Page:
Method according to claim 1 , further comprising the step

(b) optionally removing unbound substances

(c) elution of amyloids and/or proteins with the ability to become amyloidogenic, fragments and/or derivatives thereof providing an eluate comprising the amyloids and/or proteins with the ability to become amyloidogenic, and

(d) concentrating the eluate comprising the amyloid proteins to a desired volume.

Method according to claim 1 or 2, wherein the amyloids and/or proteins with the ability to become amyloidogenic, fragments and/or derivatives thereof are selected from beta amyloid, IAPP amylin, alpha-synuclein and PrP protein, in particular PrPSc, PrPc, PrPres and/or recombinant prion protein.

Method according to claim 1 , wherein step (a) is carried out chromatographically, preferably by centrifugation and more preferably by centrifugation using a spin column.

Method according to claim 1 or 2, wherein the material suitable for carrying out IMAC comprises a matrix with attached chelating groups that are charged with metal ions such as Al3+, Ca2+, Co2\ Cu2+, Cr3+, Fe3+, Ga3+, Mn2+, Ni2+, Zn2+, Yb3+.

6. Method according to any one of claims 1-4, wherein the sample is selected from blood, blood derived compounds and compositions, serum, plasma, urine, saliva, milk, tears, semen, cerebrospinal fluid, and/or ductal fluid and is preferably plasma.

7. Method according to any one of claims 1 -6, wherein the detergent is preferably a detergent, more preferably a non-ionic detergent, most preferably Triton X- 00 and/or Nonidet P40 and/or IGEPAL CA-630.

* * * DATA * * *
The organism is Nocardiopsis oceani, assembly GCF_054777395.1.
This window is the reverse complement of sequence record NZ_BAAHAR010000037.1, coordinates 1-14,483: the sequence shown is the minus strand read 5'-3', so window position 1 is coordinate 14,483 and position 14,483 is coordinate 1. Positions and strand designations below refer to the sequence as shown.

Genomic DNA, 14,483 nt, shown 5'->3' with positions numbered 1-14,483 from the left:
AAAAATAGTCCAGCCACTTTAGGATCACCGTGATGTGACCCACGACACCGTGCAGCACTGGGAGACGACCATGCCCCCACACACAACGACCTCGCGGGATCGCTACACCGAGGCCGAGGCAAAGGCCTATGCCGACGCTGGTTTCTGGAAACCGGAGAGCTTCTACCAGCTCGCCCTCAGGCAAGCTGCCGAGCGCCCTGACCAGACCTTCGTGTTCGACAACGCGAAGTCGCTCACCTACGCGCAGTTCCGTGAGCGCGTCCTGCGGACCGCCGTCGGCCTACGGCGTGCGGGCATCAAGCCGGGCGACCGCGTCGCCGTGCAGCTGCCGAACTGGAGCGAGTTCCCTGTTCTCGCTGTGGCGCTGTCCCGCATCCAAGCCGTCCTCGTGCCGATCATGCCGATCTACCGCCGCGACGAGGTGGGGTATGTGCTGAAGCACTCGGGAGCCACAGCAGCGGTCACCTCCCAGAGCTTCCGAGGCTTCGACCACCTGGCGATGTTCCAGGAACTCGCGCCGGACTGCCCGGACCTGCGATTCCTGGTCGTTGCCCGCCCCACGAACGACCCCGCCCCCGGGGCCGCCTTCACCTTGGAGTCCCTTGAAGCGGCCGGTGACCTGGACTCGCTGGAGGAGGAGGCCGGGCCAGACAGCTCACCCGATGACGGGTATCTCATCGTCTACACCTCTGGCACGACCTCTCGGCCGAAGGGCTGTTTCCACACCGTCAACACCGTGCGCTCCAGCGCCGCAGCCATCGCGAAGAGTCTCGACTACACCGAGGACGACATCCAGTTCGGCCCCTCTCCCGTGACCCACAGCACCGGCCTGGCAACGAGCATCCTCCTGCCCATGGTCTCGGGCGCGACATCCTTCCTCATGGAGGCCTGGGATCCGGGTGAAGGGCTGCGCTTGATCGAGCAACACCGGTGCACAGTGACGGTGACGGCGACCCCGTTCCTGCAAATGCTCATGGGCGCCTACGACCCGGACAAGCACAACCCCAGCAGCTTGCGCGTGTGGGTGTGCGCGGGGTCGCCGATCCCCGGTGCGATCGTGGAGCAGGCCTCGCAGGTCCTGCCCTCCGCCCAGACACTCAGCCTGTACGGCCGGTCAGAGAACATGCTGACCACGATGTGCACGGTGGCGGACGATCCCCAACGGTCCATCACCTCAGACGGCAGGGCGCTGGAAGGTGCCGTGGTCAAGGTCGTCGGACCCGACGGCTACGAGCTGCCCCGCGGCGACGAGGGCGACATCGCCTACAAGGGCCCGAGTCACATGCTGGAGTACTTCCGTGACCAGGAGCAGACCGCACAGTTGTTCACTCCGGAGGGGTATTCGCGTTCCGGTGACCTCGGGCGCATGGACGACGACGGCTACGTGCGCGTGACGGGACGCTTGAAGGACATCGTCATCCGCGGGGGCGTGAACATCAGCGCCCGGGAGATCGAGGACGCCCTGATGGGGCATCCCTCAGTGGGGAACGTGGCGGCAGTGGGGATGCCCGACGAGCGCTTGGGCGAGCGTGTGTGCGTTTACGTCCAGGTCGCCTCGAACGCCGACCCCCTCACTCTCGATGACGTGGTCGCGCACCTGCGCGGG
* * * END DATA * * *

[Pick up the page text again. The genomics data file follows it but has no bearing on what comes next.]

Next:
8. Method according to any one of claims 1 -7, wherein step (b) is carried out by means of a washing solution, preferably in several washing steps, preferably by centrifugation.

9. Method according to claim 8, wherein the washing solution, preferably PBS, has a pH value from about 4.0 to about 12.0, preferably about 7.0 to about 8.0, most preferably about 7.2. 10. Method according to claims 1 -9, wherein the elution in step (c) is carried out in salt solution and is preferably repeated.

11 . Method according to claim 10, wherein the salt solution, which is preferably aqueous NaCI and/or EDTA, has a pH value of about 4.0 to about 8.0, more preferably about 7.0, wherein the NaCI concentration is preferably from about 0.1 M to about 0.8 M, more preferably is about 0.5 M, and wherein the EDTA concentration is preferably from about 0.001 M to about 0.5 M, and more preferably is about 0.2 M.

12. Method according to any one of claims 1 -11 , wherein the concentration of step (d) is carried out via filtration, preferably by means of a centrifugal filter that preferably has a molecular weight cut off of about smaller than 35 kDa, preferably about 1 kDa to about 15 kDa.

Method according to any one of claims 1-12, comprising further a step for buffer exchange which is carried out after step (d).

Method of in vitro diagnosis and/or quantification using a method according to any one of claims 1-13, comprising a final step for detecting amyloids and proteins with the ability to become amyloidogenic, a fragment and/or derivative thereof.

Method of diagnosis according to claim 14, wherein the detection step is carried out immunologically and/or by mass spectrometry.